Off the south shore of Lake Superior lies an island eight miles long and four miles wide, shaped like the palm of a hand. Known as Grand Island, it was once home to a sizeable community of Chippewa Indians who lived in harmony with the land and with each other. The tragic demise of the Grand Island Chippewa began more than two hundred years ago when their fellow tribesmen from the mainland goaded the peaceful islanders into joining them in a senseless battle with their rival the Sioux. The Chippewa heroes are personified by Powers of the Air, a young brave who was the sole survivor of that fateful battle. He related this event and other Chippewa legends to Henry Schoolcraft, an early ethnographer of Native Americans. Powers of the Air witnessed the desecration of Grand Island by the fur and logging industries, the Christianization of the tribe, and the near total loss of the Chippewa language, history, and culture. The story ends with happier events of the past two decades, including the protection of Grand Island within the National Forest System, and the resurgence of Chippewa culture. In A Face in the Rock, distinguished historian Loren R. Graham tells the fascinating story of the Grand Island Chippewa, and in so doing, presents a morality play about the plight of populations destroyed by the violence of other cultures.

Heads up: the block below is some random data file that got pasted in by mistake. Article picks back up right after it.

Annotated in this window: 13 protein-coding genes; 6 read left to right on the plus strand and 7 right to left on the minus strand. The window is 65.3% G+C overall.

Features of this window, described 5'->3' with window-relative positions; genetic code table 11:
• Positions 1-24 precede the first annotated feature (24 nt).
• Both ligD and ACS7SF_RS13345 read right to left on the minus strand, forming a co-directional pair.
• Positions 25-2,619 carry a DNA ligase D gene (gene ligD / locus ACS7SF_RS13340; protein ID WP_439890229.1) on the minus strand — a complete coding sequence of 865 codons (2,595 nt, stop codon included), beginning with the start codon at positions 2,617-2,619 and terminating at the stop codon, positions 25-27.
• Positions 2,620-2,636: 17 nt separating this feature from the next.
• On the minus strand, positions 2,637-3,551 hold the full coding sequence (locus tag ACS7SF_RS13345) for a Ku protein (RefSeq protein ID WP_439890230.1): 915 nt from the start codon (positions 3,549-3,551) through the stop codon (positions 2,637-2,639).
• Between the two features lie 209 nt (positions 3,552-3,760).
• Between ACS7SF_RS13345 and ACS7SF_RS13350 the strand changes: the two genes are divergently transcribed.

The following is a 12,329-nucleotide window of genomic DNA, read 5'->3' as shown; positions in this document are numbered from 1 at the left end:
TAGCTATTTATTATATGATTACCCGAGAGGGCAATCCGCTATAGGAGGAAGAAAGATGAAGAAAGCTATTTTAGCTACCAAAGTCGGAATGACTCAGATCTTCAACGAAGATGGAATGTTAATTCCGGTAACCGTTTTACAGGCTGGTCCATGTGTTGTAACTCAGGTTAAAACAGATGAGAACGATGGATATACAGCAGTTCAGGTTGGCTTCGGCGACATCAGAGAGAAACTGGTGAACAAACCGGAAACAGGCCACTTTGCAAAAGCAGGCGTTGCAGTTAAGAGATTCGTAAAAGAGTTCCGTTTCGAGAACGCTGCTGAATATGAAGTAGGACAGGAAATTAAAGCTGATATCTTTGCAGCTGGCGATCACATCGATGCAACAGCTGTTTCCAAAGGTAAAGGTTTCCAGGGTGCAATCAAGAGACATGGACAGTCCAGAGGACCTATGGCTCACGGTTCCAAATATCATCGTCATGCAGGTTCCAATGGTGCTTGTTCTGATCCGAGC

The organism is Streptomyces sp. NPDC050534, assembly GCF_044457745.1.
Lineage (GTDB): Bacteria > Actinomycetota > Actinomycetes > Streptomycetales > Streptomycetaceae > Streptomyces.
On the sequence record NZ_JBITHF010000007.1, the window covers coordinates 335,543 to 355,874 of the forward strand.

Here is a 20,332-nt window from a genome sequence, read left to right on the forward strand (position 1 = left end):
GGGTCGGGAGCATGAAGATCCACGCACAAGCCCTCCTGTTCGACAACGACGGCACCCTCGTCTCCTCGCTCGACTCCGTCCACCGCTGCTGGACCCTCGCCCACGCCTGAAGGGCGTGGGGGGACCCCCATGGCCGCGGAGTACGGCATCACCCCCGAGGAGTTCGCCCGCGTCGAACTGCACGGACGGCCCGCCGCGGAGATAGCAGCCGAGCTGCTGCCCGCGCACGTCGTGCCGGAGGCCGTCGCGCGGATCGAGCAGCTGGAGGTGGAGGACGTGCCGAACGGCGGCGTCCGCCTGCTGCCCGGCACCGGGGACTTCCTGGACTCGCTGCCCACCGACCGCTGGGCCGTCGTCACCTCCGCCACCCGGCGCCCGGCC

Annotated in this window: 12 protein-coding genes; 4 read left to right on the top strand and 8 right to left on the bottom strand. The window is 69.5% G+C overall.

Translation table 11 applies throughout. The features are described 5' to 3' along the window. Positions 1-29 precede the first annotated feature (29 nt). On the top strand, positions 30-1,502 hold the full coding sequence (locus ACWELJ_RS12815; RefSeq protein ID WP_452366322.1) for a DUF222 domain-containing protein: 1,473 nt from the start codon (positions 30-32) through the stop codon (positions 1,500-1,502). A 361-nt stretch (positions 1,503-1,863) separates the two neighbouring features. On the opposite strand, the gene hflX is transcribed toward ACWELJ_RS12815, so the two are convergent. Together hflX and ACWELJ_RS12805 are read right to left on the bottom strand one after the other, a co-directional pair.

Buy Face in the Rock book by Morris A. Graham from Australia's Online Bookstore, Boomerang Books.
(241mm x 146mm x 19mm)
Publisher: Island Press
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